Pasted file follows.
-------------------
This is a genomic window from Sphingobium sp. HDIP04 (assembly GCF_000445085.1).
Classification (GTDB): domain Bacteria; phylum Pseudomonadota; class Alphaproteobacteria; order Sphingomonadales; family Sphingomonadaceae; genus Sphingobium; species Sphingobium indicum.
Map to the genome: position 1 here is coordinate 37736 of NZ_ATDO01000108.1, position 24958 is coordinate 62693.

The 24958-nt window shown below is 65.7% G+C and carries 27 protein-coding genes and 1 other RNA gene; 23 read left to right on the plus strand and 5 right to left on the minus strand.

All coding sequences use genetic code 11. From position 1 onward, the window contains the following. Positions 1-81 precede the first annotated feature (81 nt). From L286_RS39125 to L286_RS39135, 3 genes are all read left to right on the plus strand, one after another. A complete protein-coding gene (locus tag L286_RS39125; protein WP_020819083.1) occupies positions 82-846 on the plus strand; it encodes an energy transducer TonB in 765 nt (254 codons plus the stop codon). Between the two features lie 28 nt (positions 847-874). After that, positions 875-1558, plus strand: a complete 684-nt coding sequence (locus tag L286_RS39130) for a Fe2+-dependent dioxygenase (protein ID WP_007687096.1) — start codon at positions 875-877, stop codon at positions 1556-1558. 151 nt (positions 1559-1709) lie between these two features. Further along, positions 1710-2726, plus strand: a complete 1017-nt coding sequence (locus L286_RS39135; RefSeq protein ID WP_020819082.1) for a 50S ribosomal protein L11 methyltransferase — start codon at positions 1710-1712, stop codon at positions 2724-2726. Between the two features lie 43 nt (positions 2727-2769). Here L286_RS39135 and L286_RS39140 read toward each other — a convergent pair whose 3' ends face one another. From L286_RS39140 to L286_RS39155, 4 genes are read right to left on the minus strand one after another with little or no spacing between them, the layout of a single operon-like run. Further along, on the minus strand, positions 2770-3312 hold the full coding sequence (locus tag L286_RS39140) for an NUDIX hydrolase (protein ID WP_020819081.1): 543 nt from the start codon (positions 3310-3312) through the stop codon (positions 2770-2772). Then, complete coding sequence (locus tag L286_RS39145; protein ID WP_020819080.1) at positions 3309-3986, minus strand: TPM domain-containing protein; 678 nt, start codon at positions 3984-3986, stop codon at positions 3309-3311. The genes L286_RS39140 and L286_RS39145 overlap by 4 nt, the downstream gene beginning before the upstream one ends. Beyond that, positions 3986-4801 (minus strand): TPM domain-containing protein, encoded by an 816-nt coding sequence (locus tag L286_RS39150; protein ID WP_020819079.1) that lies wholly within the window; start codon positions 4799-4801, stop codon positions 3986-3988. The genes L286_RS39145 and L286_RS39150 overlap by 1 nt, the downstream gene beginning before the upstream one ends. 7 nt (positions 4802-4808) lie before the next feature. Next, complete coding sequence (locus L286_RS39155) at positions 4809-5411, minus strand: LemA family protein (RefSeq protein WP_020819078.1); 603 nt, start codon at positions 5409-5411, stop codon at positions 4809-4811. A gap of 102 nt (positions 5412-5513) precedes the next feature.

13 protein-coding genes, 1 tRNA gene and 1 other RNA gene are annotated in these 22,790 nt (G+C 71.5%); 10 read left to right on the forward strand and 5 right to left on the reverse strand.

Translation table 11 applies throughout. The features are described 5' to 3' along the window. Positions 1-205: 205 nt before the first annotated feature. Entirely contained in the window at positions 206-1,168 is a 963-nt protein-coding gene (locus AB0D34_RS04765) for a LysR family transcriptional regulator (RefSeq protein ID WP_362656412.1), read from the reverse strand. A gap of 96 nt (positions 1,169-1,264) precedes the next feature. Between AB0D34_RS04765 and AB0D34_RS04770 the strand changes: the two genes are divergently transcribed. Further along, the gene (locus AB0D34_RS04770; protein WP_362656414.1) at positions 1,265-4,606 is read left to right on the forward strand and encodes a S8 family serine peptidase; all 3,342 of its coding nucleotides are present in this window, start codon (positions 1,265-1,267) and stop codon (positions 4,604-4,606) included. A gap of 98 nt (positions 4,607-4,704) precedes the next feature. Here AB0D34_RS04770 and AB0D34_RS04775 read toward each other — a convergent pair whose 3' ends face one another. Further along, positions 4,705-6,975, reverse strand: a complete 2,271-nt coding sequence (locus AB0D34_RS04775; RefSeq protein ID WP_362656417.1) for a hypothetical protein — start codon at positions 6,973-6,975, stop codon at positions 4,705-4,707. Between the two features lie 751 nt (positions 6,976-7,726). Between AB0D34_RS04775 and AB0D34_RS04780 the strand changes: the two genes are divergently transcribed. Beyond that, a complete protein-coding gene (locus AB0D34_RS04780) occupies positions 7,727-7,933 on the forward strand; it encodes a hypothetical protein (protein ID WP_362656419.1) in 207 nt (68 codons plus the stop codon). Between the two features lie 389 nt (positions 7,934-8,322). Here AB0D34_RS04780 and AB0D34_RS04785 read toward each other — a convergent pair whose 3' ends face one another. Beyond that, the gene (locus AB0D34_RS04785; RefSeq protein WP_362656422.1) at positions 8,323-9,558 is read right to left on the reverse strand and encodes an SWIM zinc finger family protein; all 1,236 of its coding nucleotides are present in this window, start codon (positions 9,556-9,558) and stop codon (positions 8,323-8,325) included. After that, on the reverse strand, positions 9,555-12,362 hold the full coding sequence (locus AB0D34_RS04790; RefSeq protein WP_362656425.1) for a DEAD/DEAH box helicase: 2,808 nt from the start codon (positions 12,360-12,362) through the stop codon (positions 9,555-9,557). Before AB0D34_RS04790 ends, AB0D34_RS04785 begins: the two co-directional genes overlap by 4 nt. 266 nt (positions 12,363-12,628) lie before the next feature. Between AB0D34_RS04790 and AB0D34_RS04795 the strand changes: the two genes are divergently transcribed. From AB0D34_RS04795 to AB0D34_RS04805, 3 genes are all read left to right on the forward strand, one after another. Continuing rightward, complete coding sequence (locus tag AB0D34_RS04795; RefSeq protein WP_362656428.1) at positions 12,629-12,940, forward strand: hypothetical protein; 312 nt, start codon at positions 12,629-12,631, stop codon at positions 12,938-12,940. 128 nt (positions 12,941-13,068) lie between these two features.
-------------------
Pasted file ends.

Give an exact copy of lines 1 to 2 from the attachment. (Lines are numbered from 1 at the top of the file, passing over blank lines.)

This is a genomic window from Sphingobium sp. HDIP04 (assembly GCF_000445085.1).
Classification (GTDB): domain Bacteria; phylum Pseudomonadota; class Alphaproteobacteria; order Sphingomonadales; family Sphingomonadaceae; genus Sphingobium; species Sphingobium indicum.